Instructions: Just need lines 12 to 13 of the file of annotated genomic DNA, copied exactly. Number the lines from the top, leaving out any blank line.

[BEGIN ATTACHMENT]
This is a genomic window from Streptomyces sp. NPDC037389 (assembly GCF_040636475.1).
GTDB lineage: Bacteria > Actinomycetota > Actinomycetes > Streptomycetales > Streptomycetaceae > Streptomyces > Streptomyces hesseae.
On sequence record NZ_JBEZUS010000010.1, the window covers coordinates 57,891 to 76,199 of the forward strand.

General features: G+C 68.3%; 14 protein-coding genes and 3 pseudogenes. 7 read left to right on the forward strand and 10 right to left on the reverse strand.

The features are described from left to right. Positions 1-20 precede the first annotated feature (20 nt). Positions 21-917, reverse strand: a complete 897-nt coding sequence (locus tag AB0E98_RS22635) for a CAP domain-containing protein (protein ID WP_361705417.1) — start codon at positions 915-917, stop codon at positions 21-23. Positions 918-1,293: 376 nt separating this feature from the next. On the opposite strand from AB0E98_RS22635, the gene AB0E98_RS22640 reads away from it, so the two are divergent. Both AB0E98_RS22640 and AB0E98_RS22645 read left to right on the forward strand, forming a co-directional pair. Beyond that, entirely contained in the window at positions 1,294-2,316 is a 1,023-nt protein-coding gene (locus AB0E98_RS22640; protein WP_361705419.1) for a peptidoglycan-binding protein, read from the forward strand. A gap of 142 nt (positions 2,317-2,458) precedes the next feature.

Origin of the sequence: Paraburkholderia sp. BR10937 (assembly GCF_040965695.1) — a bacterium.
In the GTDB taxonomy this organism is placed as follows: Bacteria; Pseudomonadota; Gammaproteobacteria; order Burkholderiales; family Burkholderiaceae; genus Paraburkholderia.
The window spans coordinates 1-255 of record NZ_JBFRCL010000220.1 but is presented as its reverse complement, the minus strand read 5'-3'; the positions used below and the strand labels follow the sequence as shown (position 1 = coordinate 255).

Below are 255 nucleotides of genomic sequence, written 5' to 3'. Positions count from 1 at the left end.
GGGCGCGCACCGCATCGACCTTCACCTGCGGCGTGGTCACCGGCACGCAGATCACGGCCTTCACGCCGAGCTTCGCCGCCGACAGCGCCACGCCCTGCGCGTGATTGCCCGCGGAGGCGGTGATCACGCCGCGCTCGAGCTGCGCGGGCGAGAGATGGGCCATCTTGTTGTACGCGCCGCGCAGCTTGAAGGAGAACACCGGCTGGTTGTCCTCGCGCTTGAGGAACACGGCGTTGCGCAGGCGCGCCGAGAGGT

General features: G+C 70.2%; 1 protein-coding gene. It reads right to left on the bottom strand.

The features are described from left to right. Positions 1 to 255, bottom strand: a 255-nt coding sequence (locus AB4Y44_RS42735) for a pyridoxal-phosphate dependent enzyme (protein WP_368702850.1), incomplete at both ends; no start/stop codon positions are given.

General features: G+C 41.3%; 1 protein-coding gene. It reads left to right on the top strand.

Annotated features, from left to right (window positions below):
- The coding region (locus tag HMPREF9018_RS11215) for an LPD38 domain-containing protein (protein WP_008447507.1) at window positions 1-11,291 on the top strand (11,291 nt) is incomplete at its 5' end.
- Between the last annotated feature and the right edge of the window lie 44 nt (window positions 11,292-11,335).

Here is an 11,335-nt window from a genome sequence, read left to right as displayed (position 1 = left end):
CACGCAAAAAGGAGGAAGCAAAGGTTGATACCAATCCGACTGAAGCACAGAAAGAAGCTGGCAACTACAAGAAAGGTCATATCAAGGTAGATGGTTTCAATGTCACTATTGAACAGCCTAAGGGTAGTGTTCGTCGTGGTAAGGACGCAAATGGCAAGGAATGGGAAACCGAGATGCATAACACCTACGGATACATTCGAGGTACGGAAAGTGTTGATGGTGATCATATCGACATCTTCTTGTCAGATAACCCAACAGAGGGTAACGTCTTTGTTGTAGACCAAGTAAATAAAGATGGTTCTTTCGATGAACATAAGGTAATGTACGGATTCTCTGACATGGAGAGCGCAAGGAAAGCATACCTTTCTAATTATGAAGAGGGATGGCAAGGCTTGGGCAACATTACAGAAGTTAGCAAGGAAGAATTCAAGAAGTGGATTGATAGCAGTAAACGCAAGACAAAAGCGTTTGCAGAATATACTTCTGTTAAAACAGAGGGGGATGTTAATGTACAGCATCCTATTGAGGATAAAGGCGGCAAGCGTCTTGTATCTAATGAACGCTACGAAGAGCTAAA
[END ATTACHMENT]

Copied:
The features are described from left to right. Positions 1 to 255, bottom strand: a 255-nt coding sequence (locus AB4Y44_RS42735) for a pyridoxal-phosphate dependent enzyme (protein WP_368702850.1), incomplete at both ends; no start/stop codon positions are given.

General features: G+C 41.3%; 1 protein-coding gene. It reads left to right on the top strand.